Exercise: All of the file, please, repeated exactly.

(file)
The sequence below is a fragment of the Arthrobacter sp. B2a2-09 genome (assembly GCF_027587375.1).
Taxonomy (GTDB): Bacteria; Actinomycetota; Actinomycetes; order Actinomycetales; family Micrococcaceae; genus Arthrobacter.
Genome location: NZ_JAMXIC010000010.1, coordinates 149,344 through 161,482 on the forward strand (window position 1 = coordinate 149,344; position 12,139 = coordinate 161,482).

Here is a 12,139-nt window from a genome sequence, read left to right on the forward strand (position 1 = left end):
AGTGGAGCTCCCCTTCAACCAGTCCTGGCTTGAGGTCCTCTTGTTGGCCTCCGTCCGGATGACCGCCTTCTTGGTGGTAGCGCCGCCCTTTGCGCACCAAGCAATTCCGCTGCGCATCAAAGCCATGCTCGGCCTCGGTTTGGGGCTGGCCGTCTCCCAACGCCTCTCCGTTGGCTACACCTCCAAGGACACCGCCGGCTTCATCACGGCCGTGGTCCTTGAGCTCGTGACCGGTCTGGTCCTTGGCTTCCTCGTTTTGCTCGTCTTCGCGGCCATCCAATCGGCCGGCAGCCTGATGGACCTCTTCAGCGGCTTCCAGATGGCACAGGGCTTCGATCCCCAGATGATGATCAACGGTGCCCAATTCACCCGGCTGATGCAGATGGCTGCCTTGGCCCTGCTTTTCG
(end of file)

The sequence below is a fragment of the Arthrobacter sp. B2a2-09 genome (assembly GCF_027587375.1).
Taxonomy (GTDB): Bacteria; Actinomycetota; Actinomycetes; order Actinomycetales; family Micrococcaceae; genus Arthrobacter.
Genome location: NZ_JAMXIC010000010.1, coordinates 149,344 through 161,482 on the forward strand (window position 1 = coordinate 149,344; position 12,139 = coordinate 161,482).

Here is a 12,139-nt window from a genome sequence, read left to right on the forward strand (position 1 = left end):
AGTGGAGCTCCCCTTCAACCAGTCCTGGCTTGAGGTCCTCTTGTTGGCCTCCGTCCGGATGACCGCCTTCTTGGTGGTAGCGCCGCCCTTTGCGCACCAAGCAATTCCGCTGCGCATCAAAGCCATGCTCGGCCTCGGTTTGGGGCTGGCCGTCTCCCAACGCCTCTCCGTTGGCTACACCTCCAAGGACACCGCCGGCTTCATCACGGCCGTGGTCCTTGAGCTCGTGACCGGTCTGGTCCTTGGCTTCCTCGTTTTGCTCGTCTTCGCGGCCATCCAATCGGCCGGCAGCCTGATGGACCTCTTCAGCGGCTTCCAGATGGCACAGGGCTTCGATCCCCAGATGATGATCAACGGTGCCCAATTCACCCGGCTGATGCAGATGGCTGCCTTGGCCCTGCTTTTCG